Lazy Luddite Log


Hung Parliament

The last time I experienced a hung parliament was following the 1999 Victorian State Election. There were several weeks of negotiation with rural independents to form a minority Labor government. All the while the wheels of public service continued to turn and life went on. So the current circumstances following the 2010 Federal Election are vaguely familiar. Still I have to admit that the result was a surprise to me. I had become complacent and placed a bet that Labor would win simply because of my assertion that “one-term governments are a thing of the past” (I may still win that bet however as its wording is “Party of next Prime Minister – Labor”).

Following the drawn election result there was much shock and consternation among friends online. And I was left to wonder what everyone thinks electoral democracy is for anyway. Do we want order and predictability from the model? Screw that! We need it to surprise and shock us every now-and-then and that is exactly what it has done. A particularly boring campaign was followed by a fascinating result which invites us all to contemplate exactly how the process works and to scrutinize what all sorts of interests in this diverse society want.

My response has confused some friends I suspect. To help them understand I should declare that for the purposes of this election there are two of me! There is Daniel the post-hippy era progressive who is naturally hoping that negotiations will result in a Labor minority government and Greens holding Senate balance-of-power. But there is also Daniel the politics nerd. This is the person who as an undergraduate would stare in wonder at the beauty of charts depicting the political composition of the European Parliament and then draw imaginary ones of his own. The necessity of debate… the creativity of compromise… the expression of perspectives alternately fantastic and repugnant all in the one space… such things made this politics nerd go squee.

For the rest of this entry I will address a few isolated concepts that have arisen from discussion of the hung parliament. Both aspects of me described will vie for attention in these statements...

* The two-party preferred vote is an interesting statistic but nothing more. What matters is the House Of Representatives majority. Put it another way – the government must have the majority of votes across the majority of electorates. Whatever arises from current negotiations will be the right result according to our political process.

* A handful of independents or minor party parliamentarians in whichever chamber only have the power they have because major party parliamentarians voluntarily relinquish power to party discipline. If the cross-benches possess disproportionate power then we also must say that those major party members exhibit disproportionate neglect of responsibility.

* In an older entry (see second last paragraph) I made the bold prediction that my former party the Australian Democrats would hold the record of Senate representation for a minor party indefinitely. Once more politics is full of surprises and the Greens performance has been phenomenal. The election of one Member of the House of Representatives in a contest with both major parties has somewhat obscured the likely result of nine Greens senators (six elected at this half Senate election and three elected in the last half Senate election). Luckily my prediction was never sweetened by any statements of “or I will consume my hat with Nutella”. I will however take my hat off to the Greens who distinguished themselves by both concerted professional campaigning and a bold and distinctive message across all issues.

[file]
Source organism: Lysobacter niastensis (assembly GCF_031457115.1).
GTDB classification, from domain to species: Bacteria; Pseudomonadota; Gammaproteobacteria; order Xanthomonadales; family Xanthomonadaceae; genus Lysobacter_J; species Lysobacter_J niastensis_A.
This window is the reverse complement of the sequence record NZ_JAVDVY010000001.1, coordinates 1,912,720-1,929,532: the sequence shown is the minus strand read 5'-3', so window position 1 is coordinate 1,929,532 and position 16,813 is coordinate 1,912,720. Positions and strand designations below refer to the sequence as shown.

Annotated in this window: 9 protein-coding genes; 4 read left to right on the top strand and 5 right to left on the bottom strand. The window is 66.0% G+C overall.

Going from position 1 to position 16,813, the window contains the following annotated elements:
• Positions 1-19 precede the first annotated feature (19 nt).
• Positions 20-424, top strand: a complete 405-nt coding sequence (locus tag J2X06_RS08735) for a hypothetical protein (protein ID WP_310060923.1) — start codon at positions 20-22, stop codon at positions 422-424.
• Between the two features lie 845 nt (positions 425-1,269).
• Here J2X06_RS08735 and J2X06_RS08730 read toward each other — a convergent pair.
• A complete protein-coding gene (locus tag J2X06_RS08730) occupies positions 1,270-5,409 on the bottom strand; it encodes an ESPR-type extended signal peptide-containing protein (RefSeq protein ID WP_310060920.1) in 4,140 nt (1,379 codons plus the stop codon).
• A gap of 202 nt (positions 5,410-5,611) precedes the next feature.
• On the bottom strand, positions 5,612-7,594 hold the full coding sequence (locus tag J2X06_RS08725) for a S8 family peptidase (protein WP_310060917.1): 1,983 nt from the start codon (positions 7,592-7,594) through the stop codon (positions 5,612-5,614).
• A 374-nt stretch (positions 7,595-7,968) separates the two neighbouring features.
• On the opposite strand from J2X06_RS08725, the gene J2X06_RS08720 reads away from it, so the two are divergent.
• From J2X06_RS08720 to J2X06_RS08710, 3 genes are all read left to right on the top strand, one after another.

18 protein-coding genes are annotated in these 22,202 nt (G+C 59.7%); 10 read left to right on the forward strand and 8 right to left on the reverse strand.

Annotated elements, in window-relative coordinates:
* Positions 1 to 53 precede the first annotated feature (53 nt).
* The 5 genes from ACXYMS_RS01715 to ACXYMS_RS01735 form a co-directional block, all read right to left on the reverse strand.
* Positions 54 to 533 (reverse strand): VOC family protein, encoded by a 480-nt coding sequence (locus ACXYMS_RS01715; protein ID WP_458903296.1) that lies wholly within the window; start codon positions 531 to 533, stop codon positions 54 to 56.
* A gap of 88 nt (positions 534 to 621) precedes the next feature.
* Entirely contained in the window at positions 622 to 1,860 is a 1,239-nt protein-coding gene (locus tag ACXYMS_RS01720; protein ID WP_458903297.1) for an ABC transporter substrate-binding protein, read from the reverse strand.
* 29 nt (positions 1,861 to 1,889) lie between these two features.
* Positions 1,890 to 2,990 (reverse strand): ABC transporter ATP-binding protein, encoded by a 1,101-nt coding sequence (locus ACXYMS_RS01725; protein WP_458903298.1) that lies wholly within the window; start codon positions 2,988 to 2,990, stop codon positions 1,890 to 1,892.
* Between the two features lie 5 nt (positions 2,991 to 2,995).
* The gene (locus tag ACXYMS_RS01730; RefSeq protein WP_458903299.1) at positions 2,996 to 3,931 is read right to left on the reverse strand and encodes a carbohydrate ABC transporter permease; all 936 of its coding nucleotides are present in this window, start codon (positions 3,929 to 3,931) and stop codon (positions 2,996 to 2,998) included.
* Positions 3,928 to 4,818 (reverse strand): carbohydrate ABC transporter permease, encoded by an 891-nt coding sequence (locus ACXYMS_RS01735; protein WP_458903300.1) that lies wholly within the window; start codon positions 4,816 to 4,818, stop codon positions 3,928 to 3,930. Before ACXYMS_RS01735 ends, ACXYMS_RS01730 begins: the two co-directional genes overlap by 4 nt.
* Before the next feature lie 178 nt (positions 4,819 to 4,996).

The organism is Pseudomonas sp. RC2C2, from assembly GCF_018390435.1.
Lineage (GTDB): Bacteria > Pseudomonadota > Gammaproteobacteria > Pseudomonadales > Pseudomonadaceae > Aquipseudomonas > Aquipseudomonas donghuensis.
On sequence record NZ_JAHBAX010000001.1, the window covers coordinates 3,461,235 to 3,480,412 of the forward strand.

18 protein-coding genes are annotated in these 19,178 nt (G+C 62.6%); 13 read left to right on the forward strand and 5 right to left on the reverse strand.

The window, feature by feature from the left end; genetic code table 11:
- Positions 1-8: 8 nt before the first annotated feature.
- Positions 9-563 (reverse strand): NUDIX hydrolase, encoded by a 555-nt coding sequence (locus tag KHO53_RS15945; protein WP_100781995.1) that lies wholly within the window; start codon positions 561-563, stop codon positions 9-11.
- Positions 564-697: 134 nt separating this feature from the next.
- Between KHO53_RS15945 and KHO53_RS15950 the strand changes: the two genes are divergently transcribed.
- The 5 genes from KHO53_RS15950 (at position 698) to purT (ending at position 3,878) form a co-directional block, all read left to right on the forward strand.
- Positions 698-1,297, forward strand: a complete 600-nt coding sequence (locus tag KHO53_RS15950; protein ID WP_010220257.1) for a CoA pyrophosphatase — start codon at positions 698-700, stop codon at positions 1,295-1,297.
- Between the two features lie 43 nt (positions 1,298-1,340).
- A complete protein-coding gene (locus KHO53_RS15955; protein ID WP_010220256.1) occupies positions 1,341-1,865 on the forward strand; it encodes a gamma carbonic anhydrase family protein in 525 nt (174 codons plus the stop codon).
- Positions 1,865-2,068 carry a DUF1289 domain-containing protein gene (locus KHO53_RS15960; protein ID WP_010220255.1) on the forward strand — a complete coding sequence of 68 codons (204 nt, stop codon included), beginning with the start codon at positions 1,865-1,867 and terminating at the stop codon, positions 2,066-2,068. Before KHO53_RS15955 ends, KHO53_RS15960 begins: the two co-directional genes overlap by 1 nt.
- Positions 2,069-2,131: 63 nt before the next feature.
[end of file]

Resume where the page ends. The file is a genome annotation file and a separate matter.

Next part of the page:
* Many of my friends seem to need monsters to exist in their lives. So they will say things like “we may have got rid of the Family First senator but may get a Democratic Labor Party (DLP) senator replace him” and “they are as or more scary”. Now is the time to understand that there is such a thing as shades of grey… and different stances on different issues… and that sometimes the particular senator is more important than the party they represent. Most importantly it is worth understanding how other perspectives work. To assist in that here is an old post of mine on the DLP.

* One of the rural independents – Rob Oakeshott – likes to inject all sorts of novel concepts into public debate. Like saying we may be moving to a more multi-party polity like we see overseas. Naturally I find that fascinating but if it comes it will come slowly. Also if it does come it will be more via the growth from minor-to-major player of parties like the Greens than from the election of independents. Another of his statements was of us returning to the original practice of a parliament of independents. Of that I am very sceptical. In a modern mass society the political party is a very useful tool in organizing and representing public opinion and I think abandoning it altogether would produce as many problems as it solves. Having more democratic party structures… more allowance of conscience voting across all issues… and more need to negotiate to get bills passed would all be things I want to see more of.

So that is just a handful of the things I could say on this election result. It is fascinating but – yes – also somewhat tense. But I cannot object to living in interesting times. Bring it on I say!



Post a comment

Subscribe to Post Comments [Atom]

<< Home